Num Ways to Decode a Message - Backtracking / Aggregation and Memoization

I think something that would be beneficial on some of these more “clever” solutions is a simple walk through of what the code is doing. The observations about one vs two digit are helpful (and more or less obvious), but I am having an issue following the backtracking when the solution is finding a combination of one and two digit numbers. This has been the first problem where I’ve felt like I was having a hard time grokking what was going on. Even walking through the code in a debugger isn’t super helpful. It might be helpful, particularly when debugging, to include the path construction and printing out the different combinations like in other backtracking problems.

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I was messing around with the code for this to generate the path output and I believe this is it, which makes it easier for me to visualize and trace:

public class MessageDecodeMemo {

    public static int decode(String message) {
        List<List<String>> result = new ArrayList<>();
        decode(0, message, new ArrayList<>(), result);
        return result.size();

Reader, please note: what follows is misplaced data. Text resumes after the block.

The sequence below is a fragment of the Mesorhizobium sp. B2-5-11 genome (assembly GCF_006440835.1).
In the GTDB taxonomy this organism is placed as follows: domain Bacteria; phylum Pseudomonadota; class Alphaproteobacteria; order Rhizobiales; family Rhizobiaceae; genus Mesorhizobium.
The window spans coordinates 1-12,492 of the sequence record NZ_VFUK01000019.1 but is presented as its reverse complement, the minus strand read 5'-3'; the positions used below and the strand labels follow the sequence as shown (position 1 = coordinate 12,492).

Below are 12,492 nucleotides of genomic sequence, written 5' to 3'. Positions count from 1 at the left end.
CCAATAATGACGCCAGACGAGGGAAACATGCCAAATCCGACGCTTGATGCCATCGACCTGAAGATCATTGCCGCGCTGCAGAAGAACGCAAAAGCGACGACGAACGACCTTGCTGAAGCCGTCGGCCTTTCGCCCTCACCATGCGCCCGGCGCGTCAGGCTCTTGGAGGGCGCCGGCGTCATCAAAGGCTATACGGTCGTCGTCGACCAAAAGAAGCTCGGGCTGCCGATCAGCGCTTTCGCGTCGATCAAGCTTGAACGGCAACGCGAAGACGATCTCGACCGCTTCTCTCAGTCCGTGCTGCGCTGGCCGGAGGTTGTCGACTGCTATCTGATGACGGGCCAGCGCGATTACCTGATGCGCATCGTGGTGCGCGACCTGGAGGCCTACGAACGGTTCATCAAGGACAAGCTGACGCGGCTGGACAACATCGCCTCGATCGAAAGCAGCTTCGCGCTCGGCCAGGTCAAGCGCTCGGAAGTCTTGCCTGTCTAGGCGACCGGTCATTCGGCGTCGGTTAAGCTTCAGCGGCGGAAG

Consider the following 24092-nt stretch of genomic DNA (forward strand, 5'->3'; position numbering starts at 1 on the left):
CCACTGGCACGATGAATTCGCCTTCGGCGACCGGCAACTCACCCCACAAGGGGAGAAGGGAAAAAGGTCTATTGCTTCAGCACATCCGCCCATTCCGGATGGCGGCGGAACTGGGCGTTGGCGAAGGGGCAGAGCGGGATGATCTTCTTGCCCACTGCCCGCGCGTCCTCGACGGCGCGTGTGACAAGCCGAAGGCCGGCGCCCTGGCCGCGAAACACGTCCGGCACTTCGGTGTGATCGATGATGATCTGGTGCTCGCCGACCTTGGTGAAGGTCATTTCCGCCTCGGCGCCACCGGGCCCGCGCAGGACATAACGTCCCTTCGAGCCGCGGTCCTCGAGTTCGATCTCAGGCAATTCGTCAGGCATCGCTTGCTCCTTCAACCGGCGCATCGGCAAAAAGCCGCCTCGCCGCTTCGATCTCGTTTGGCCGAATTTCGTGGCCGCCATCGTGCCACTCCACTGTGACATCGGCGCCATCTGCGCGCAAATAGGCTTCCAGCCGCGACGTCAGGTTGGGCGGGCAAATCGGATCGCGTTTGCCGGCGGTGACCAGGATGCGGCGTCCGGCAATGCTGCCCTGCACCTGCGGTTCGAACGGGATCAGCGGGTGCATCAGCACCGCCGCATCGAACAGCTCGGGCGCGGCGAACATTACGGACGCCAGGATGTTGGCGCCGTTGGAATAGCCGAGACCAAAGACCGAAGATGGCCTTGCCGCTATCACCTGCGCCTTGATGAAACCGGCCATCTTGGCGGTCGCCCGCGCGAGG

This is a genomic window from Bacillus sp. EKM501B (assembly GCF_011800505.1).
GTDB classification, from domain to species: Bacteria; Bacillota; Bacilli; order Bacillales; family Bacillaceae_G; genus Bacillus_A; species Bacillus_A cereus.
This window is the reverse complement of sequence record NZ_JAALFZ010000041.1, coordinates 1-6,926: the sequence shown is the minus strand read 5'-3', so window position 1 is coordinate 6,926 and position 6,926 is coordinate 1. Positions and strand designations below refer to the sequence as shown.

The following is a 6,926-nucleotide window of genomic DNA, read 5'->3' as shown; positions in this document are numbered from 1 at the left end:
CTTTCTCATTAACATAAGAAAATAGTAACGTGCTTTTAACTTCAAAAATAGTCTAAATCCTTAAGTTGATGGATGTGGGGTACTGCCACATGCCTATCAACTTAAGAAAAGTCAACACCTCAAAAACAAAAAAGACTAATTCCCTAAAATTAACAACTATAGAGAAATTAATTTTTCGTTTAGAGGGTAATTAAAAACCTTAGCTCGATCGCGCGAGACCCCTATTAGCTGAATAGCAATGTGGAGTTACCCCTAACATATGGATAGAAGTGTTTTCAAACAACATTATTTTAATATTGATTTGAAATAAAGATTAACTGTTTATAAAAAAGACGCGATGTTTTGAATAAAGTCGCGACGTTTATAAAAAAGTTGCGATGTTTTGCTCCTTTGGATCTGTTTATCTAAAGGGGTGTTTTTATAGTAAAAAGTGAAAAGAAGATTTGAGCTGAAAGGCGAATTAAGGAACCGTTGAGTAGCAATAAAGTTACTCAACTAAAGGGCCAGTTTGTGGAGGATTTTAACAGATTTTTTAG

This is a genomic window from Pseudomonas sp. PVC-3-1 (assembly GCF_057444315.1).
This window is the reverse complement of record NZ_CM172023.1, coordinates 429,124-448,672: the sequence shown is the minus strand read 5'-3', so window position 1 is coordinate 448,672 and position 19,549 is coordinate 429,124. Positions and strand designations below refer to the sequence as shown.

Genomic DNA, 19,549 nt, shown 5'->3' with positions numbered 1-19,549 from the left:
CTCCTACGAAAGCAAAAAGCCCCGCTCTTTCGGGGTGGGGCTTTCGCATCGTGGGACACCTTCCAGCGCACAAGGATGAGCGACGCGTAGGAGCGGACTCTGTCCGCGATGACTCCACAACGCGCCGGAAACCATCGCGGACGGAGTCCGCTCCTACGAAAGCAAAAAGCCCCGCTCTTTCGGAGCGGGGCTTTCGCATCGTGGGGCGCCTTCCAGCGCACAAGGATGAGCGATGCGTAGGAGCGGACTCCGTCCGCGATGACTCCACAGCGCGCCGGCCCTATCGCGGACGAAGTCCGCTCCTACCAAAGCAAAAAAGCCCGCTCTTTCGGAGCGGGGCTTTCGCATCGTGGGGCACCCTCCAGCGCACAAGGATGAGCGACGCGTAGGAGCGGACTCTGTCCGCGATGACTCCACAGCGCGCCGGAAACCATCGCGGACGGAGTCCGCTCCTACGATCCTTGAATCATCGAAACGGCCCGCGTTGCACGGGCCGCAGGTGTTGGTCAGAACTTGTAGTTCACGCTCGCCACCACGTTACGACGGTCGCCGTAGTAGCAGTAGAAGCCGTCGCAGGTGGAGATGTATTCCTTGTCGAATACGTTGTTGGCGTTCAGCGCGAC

static int decode(int start, String message, List<String> path, List<List<String>> result) {
        if (start == message.length()) {
            result.add(List.of(String.join(",", path)));
            return 1;
        int ways = 0;

        path.add(message.substring(start, start + 1));
        ways += decode(start + 1, message, path, result);
        if (start + 2 <= message.length() && isValid(message.substring(start, start + 2))) {
            path.add(message.substring(start, start + 2));
            ways += decode(start + 2, message, path, result);

        return ways;

    static boolean isValid(String candidate) {
        return Integer.parseInt(candidate) < 27 && Integer.parseInt(candidate) > 0;

input: “18”
output: [[1,8], [18]]

input: “123”
output: [[1,2,3], [1,23], [12,3]]

Possibly a more intuitive approach - although pretty similar to the official solution.

def decode_ways(digits):
    n = len(digits)
    memo = {}

    def dfs(start_index):
        if start_index in memo:
            return memo[start_index]
        if start_index == len(digits):
            return 1
        ways = 0
        for end in range(start_index + 1, n + 1):
            str_num = digits[start_index:end]
            if not str_num.startswith('0'):
                num = int(digits[start_index:end])
                if num > 0 and num < 27:
                    ways += dfs(end)
        memo[start_index] = ways
        return ways

    return dfs(0)